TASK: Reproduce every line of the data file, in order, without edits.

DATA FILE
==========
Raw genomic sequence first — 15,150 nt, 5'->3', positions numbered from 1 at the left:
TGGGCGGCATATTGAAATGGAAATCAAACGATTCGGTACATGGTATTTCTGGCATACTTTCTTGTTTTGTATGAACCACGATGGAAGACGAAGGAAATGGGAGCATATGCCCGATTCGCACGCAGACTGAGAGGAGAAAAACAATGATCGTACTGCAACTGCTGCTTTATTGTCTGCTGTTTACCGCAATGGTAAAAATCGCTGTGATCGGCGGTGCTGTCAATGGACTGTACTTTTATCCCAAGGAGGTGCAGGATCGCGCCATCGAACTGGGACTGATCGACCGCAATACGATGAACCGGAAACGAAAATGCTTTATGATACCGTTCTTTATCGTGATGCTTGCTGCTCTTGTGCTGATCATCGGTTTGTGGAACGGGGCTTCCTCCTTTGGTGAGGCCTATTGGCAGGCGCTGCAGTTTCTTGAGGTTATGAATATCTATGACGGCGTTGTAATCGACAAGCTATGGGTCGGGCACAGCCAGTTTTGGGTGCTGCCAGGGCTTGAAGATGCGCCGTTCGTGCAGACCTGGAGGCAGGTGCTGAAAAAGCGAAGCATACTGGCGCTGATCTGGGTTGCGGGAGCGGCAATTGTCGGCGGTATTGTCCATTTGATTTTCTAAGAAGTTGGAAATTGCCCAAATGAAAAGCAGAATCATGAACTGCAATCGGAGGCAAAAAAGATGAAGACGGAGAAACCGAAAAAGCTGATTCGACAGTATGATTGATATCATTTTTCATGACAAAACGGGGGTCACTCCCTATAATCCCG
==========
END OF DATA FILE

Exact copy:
Raw genomic sequence first — 15,150 nt, 5'->3', positions numbered from 1 at the left:
TGGGCGGCATATTGAAATGGAAATCAAACGATTCGGTACATGGTATTTCTGGCATACTTTCTTGTTTTGTATGAACCACGATGGAAGACGAAGGAAATGGGAGCATATGCCCGATTCGCACGCAGACTGAGAGGAGAAAAACAATGATCGTACTGCAACTGCTGCTTTATTGTCTGCTGTTTACCGCAATGGTAAAAATCGCTGTGATCGGCGGTGCTGTCAATGGACTGTACTTTTATCCCAAGGAGGTGCAGGATCGCGCCATCGAACTGGGACTGATCGACCGCAATACGATGAACCGGAAACGAAAATGCTTTATGATACCGTTCTTTATCGTGATGCTTGCTGCTCTTGTGCTGATCATCGGTTTGTGGAACGGGGCTTCCTCCTTTGGTGAGGCCTATTGGCAGGCGCTGCAGTTTCTTGAGGTTATGAATATCTATGACGGCGTTGTAATCGACAAGCTATGGGTCGGGCACAGCCAGTTTTGGGTGCTGCCAGGGCTTGAAGATGCGCCGTTCGTGCAGACCTGGAGGCAGGTGCTGAAAAAGCGAAGCATACTGGCGCTGATCTGGGTTGCGGGAGCGGCAATTGTCGGCGGTATTGTCCATTTGATTTTCTAAGAAGTTGGAAATTGCCCAAATGAAAAGCAGAATCATGAACTGCAATCGGAGGCAAAAAAGATGAAGACGGAGAAACCGAAAAAGCTGATTCGACAGTATGATTGATATCATTTTTCATGACAAAACGGGGGTCACTCCCTATAATCCCG